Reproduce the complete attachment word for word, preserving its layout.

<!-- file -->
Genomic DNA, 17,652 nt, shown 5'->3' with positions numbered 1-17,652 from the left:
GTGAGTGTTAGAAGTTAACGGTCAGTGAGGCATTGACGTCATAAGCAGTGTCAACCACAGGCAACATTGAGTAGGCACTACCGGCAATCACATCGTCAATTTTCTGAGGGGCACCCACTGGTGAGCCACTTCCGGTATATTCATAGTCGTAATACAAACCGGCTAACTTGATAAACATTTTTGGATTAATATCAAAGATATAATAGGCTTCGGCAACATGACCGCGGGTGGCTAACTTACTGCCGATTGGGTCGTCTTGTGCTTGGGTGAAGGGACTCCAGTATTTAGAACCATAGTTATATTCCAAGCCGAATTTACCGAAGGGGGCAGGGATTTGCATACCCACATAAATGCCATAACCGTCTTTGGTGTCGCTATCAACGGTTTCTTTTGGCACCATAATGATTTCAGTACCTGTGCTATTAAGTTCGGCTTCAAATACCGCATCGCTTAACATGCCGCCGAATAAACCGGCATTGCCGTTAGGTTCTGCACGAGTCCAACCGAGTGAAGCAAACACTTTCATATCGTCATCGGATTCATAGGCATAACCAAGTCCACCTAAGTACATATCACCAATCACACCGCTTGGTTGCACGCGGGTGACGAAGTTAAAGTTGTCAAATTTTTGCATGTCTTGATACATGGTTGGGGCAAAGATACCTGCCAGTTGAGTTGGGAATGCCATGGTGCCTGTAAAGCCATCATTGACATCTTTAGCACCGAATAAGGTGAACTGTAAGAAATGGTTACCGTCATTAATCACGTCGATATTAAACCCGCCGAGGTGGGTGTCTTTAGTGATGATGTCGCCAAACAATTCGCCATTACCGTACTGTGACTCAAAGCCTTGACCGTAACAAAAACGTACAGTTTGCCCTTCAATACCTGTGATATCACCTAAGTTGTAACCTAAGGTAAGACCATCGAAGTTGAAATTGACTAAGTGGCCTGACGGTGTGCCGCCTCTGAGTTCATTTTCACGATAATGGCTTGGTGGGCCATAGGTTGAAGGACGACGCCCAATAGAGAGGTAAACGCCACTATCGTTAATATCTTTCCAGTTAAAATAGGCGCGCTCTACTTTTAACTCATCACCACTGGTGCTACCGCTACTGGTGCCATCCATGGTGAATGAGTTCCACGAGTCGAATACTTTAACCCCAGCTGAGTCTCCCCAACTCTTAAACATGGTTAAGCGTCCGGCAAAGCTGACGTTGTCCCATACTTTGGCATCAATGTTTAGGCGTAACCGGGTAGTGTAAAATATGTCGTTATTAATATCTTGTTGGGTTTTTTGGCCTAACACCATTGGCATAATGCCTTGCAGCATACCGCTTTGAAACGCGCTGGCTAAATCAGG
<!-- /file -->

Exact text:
Genomic DNA, 17,652 nt, shown 5'->3' with positions numbered 1-17,652 from the left:
GTGAGTGTTAGAAGTTAACGGTCAGTGAGGCATTGACGTCATAAGCAGTGTCAACCACAGGCAACATTGAGTAGGCACTACCGGCAATCACATCGTCAATTTTCTGAGGGGCACCCACTGGTGAGCCACTTCCGGTATATTCATAGTCGTAATACAAACCGGCTAACTTGATAAACATTTTTGGATTAATATCAAAGATATAATAGGCTTCGGCAACATGACCGCGGGTGGCTAACTTACTGCCGATTGGGTCGTCTTGTGCTTGGGTGAAGGGACTCCAGTATTTAGAACCATAGTTATATTCCAAGCCGAATTTACCGAAGGGGGCAGGGATTTGCATACCCACATAAATGCCATAACCGTCTTTGGTGTCGCTATCAACGGTTTCTTTTGGCACCATAATGATTTCAGTACCTGTGCTATTAAGTTCGGCTTCAAATACCGCATCGCTTAACATGCCGCCGAATAAACCGGCATTGCCGTTAGGTTCTGCACGAGTCCAACCGAGTGAAGCAAACACTTTCATATCGTCATCGGATTCATAGGCATAACCAAGTCCACCTAAGTACATATCACCAATCACACCGCTTGGTTGCACGCGGGTGACGAAGTTAAAGTTGTCAAATTTTTGCATGTCTTGATACATGGTTGGGGCAAAGATACCTGCCAGTTGAGTTGGGAATGCCATGGTGCCTGTAAAGCCATCATTGACATCTTTAGCACCGAATAAGGTGAACTGTAAGAAATGGTTACCGTCATTAATCACGTCGATATTAAACCCGCCGAGGTGGGTGTCTTTAGTGATGATGTCGCCAAACAATTCGCCATTACCGTACTGTGACTCAAAGCCTTGACCGTAACAAAAACGTACAGTTTGCCCTTCAATACCTGTGATATCACCTAAGTTGTAACCTAAGGTAAGACCATCGAAGTTGAAATTGACTAAGTGGCCTGACGGTGTGCCGCCTCTGAGTTCATTTTCACGATAATGGCTTGGTGGGCCATAGGTTGAAGGACGACGCCCAATAGAGAGGTAAACGCCACTATCGTTAATATCTTTCCAGTTAAAATAGGCGCGCTCTACTTTTAACTCATCACCACTGGTGCTACCGCTACTGGTGCCATCCATGGTGAATGAGTTCCACGAGTCGAATACTTTAACCCCAGCTGAGTCTCCCCAACTCTTAAACATGGTTAAGCGTCCGGCAAAGCTGACGTTGTCCCATACTTTGGCATCAATGTTTAGGCGTAACCGGGTAGTGTAAAATATGTCGTTATTAATATCTTGTTGGGTTTTTTGGCCTAACACCATTGGCATAATGCCTTGCAGCATACCGCTTTGAAACGCGCTGGCTAAATCAGG